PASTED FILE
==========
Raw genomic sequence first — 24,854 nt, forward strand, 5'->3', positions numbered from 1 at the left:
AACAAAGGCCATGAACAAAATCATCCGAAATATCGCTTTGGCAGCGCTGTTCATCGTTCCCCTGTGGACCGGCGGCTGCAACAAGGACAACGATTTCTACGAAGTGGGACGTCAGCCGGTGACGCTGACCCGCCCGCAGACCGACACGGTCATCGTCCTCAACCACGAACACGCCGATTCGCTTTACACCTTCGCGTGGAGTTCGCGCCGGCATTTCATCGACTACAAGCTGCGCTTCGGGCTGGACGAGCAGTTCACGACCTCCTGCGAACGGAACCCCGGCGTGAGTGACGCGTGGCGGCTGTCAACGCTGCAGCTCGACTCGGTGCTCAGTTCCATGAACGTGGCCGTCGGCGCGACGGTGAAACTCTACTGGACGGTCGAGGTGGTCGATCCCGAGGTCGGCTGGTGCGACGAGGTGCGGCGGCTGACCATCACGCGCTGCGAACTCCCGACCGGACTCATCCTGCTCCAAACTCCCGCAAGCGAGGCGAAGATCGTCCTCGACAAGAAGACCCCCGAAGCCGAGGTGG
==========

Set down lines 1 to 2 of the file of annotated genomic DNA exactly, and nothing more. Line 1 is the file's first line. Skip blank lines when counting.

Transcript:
Raw genomic sequence first — 24,854 nt, forward strand, 5'->3', positions numbered from 1 at the left:
AACAAAGGCCATGAACAAAATCATCCGAAATATCGCTTTGGCAGCGCTGTTCATCGTTCCCCTGTGGACCGGCGGCTGCAACAAGGACAACGATTTCTACGAAGTGGGACGTCAGCCGGTGACGCTGACCCGCCCGCAGACCGACACGGTCATCGTCCTCAACCACGAACACGCCGATTCGCTTTACACCTTCGCGTGGAGTTCGCGCCGGCATTTCATCGACTACAAGCTGCGCTTCGGGCTGGACGAGCAGTTCACGACCTCCTGCGAACGGAACCCCGGCGTGAGTGACGCGTGGCGGCTGTCAACGCTGCAGCTCGACTCGGTGCTCAGTTCCATGAACGTGGCCGTCGGCGCGACGGTGAAACTCTACTGGACGGTCGAGGTGGTCGATCCCGAGGTCGGCTGGTGCGACGAGGTGCGGCGGCTGACCATCACGCGCTGCGAACTCCCGACCGGACTCATCCTGCTCCAAACTCCCGCAAGCGAGGCGAAGATCGTCCTCGACAAGAAGACCCCCGAAGCCGAGGTGG